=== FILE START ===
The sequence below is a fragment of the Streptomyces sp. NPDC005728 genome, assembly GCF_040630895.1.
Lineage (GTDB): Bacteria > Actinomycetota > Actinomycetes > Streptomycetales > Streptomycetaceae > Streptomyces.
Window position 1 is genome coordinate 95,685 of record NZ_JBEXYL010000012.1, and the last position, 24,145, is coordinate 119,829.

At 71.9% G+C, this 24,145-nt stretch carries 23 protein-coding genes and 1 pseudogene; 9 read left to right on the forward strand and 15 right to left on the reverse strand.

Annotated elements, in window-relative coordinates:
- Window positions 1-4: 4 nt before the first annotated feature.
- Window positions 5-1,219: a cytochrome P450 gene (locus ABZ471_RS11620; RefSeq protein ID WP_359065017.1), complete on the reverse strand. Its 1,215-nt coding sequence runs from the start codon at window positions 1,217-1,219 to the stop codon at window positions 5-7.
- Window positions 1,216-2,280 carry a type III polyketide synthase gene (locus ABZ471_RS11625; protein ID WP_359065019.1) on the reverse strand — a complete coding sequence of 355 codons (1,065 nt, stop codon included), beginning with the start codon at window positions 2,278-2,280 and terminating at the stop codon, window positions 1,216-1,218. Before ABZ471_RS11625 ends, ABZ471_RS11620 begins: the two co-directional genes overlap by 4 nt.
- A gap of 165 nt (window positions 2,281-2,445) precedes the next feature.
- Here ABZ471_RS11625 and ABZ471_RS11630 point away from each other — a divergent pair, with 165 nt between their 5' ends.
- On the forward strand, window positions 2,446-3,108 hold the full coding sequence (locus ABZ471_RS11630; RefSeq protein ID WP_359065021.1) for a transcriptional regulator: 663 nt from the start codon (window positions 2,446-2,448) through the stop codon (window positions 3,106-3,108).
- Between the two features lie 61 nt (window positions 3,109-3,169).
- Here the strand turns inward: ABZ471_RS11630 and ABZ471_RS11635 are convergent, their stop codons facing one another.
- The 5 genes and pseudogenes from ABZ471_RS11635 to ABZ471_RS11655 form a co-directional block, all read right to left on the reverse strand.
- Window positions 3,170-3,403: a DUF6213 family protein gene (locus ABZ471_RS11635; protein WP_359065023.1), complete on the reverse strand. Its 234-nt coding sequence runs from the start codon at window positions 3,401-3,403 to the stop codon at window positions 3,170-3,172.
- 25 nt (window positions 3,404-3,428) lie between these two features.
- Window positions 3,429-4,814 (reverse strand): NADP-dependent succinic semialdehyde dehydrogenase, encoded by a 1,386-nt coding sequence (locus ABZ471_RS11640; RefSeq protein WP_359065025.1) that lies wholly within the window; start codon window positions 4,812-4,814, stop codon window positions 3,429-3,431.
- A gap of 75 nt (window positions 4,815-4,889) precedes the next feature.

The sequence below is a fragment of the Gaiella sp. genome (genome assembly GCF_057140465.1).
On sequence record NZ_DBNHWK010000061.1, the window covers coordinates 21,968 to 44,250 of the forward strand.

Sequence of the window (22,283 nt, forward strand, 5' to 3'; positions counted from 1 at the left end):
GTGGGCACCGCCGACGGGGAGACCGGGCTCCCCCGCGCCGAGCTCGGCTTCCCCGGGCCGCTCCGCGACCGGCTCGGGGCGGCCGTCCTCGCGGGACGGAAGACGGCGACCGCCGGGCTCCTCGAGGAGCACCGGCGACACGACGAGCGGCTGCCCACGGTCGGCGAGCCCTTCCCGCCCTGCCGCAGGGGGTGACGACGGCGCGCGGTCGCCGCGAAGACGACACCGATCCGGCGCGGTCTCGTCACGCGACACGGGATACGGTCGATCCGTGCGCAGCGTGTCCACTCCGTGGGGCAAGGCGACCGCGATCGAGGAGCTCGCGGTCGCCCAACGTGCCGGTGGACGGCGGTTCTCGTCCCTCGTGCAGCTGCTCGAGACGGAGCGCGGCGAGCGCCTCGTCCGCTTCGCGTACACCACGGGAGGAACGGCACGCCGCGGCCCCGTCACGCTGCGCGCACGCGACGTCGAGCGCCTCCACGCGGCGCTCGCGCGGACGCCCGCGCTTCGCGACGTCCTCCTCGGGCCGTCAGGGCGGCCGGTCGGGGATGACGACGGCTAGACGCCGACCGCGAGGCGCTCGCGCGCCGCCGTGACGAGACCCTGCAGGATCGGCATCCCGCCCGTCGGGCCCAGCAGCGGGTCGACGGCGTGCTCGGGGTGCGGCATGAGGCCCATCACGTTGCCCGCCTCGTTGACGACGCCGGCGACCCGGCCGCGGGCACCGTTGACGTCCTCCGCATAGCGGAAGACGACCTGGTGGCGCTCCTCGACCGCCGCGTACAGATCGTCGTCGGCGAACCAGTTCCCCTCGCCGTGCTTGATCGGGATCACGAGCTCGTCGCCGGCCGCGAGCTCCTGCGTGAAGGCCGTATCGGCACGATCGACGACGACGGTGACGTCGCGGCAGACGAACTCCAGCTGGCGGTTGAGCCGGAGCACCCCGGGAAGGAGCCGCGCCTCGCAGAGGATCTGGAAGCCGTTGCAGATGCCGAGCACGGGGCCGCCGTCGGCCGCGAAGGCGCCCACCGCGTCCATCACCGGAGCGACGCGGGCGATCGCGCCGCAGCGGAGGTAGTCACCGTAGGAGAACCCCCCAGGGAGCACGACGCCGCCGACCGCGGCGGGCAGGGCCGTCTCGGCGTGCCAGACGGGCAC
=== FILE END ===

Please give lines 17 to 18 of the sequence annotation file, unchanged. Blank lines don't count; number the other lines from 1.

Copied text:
- Window positions 3,429-4,814 (reverse strand): NADP-dependent succinic semialdehyde dehydrogenase, encoded by a 1,386-nt coding sequence (locus ABZ471_RS11640; RefSeq protein WP_359065025.1) that lies wholly within the window; start codon window positions 4,812-4,814, stop codon window positions 3,429-3,431.
- A gap of 75 nt (window positions 4,815-4,889) precedes the next feature.